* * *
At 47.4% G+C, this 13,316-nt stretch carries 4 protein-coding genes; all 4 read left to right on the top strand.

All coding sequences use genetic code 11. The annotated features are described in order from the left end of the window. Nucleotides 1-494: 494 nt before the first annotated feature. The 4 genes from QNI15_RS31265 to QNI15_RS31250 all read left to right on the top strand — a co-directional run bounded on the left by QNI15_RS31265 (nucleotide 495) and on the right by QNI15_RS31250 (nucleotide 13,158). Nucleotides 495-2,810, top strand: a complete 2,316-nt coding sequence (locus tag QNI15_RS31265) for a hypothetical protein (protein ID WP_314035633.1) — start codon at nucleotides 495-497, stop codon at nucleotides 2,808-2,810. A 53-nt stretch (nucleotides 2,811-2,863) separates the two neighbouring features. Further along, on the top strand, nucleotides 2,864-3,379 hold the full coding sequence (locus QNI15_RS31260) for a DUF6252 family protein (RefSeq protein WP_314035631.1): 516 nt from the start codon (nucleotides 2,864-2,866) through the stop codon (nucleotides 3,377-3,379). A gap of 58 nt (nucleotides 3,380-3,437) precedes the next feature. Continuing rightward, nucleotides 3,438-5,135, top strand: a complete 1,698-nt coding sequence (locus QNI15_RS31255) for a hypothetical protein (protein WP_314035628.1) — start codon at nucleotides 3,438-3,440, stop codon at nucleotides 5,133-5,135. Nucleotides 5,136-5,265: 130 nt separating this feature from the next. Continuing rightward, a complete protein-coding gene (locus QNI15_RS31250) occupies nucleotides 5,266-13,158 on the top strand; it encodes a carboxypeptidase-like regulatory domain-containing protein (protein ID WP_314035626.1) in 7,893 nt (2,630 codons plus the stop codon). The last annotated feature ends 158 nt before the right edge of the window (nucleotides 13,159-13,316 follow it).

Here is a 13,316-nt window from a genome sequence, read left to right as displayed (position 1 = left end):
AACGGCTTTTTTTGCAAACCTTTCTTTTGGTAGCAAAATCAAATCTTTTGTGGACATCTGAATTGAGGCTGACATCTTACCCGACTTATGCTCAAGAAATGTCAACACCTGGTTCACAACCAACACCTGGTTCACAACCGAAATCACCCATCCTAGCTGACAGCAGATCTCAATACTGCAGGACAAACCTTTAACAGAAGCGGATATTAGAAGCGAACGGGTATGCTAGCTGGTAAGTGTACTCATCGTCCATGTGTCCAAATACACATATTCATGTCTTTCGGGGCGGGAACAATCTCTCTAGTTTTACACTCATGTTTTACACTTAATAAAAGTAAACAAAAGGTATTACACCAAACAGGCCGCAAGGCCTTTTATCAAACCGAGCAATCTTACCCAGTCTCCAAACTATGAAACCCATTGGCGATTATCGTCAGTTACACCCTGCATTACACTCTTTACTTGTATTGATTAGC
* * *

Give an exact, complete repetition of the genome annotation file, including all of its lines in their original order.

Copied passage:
At 47.4% G+C, this 13,316-nt stretch carries 4 protein-coding genes; all 4 read left to right on the top strand.

All coding sequences use genetic code 11. The annotated features are described in order from the left end of the window. Nucleotides 1-494: 494 nt before the first annotated feature. The 4 genes from QNI15_RS31265 to QNI15_RS31250 all read left to right on the top strand — a co-directional run bounded on the left by QNI15_RS31265 (nucleotide 495) and on the right by QNI15_RS31250 (nucleotide 13,158). Nucleotides 495-2,810, top strand: a complete 2,316-nt coding sequence (locus tag QNI15_RS31265) for a hypothetical protein (protein ID WP_314035633.1) — start codon at nucleotides 495-497, stop codon at nucleotides 2,808-2,810. A 53-nt stretch (nucleotides 2,811-2,863) separates the two neighbouring features. Further along, on the top strand, nucleotides 2,864-3,379 hold the full coding sequence (locus QNI15_RS31260) for a DUF6252 family protein (RefSeq protein WP_314035631.1): 516 nt from the start codon (nucleotides 2,864-2,866) through the stop codon (nucleotides 3,377-3,379). A gap of 58 nt (nucleotides 3,380-3,437) precedes the next feature. Continuing rightward, nucleotides 3,438-5,135, top strand: a complete 1,698-nt coding sequence (locus QNI15_RS31255) for a hypothetical protein (protein WP_314035628.1) — start codon at nucleotides 3,438-3,440, stop codon at nucleotides 5,133-5,135. Nucleotides 5,136-5,265: 130 nt separating this feature from the next. Continuing rightward, a complete protein-coding gene (locus QNI15_RS31250) occupies nucleotides 5,266-13,158 on the top strand; it encodes a carboxypeptidase-like regulatory domain-containing protein (protein ID WP_314035626.1) in 7,893 nt (2,630 codons plus the stop codon). The last annotated feature ends 158 nt before the right edge of the window (nucleotides 13,159-13,316 follow it).

Here is a 13,316-nt window from a genome sequence, read left to right as displayed (position 1 = left end):
AACGGCTTTTTTTGCAAACCTTTCTTTTGGTAGCAAAATCAAATCTTTTGTGGACATCTGAATTGAGGCTGACATCTTACCCGACTTATGCTCAAGAAATGTCAACACCTGGTTCACAACCAACACCTGGTTCACAACCGAAATCACCCATCCTAGCTGACAGCAGATCTCAATACTGCAGGACAAACCTTTAACAGAAGCGGATATTAGAAGCGAACGGGTATGCTAGCTGGTAAGTGTACTCATCGTCCATGTGTCCAAATACACATATTCATGTCTTTCGGGGCGGGAACAATCTCTCTAGTTTTACACTCATGTTTTACACTTAATAAAAGTAAACAAAAGGTATTACACCAAACAGGCCGCAAGGCCTTTTATCAAACCGAGCAATCTTACCCAGTCTCCAAACTATGAAACCCATTGGCGATTATCGTCAGTTACACCCTGCATTACACTCTTTACTTGTATTGATTAGC